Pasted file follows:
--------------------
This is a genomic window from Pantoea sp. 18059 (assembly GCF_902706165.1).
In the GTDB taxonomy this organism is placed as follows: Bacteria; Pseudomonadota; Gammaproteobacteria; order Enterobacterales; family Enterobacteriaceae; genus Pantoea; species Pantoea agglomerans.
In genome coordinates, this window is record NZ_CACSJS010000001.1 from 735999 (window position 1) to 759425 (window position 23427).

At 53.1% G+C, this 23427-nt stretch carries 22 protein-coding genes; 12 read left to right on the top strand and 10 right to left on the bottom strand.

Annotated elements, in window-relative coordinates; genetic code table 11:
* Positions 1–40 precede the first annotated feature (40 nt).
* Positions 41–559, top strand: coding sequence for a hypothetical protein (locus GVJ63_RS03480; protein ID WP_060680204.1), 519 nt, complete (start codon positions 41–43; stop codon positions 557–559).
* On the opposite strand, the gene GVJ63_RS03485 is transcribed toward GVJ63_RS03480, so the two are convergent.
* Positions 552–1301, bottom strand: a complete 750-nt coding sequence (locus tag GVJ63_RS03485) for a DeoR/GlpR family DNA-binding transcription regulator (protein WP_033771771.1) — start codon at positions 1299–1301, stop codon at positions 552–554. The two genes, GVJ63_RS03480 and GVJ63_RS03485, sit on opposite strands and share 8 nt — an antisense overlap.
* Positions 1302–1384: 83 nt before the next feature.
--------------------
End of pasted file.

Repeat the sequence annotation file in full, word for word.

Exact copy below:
This is a genomic window from Pantoea sp. 18059 (assembly GCF_902706165.1).
In the GTDB taxonomy this organism is placed as follows: Bacteria; Pseudomonadota; Gammaproteobacteria; order Enterobacterales; family Enterobacteriaceae; genus Pantoea; species Pantoea agglomerans.
In genome coordinates, this window is record NZ_CACSJS010000001.1 from 735999 (window position 1) to 759425 (window position 23427).

At 53.1% G+C, this 23427-nt stretch carries 22 protein-coding genes; 12 read left to right on the top strand and 10 right to left on the bottom strand.

Annotated elements, in window-relative coordinates; genetic code table 11:
* Positions 1–40 precede the first annotated feature (40 nt).
* Positions 41–559, top strand: coding sequence for a hypothetical protein (locus GVJ63_RS03480; protein ID WP_060680204.1), 519 nt, complete (start codon positions 41–43; stop codon positions 557–559).
* On the opposite strand, the gene GVJ63_RS03485 is transcribed toward GVJ63_RS03480, so the two are convergent.
* Positions 552–1301, bottom strand: a complete 750-nt coding sequence (locus tag GVJ63_RS03485) for a DeoR/GlpR family DNA-binding transcription regulator (protein WP_033771771.1) — start codon at positions 1299–1301, stop codon at positions 552–554. The two genes, GVJ63_RS03480 and GVJ63_RS03485, sit on opposite strands and share 8 nt — an antisense overlap.
* Positions 1302–1384: 83 nt before the next feature.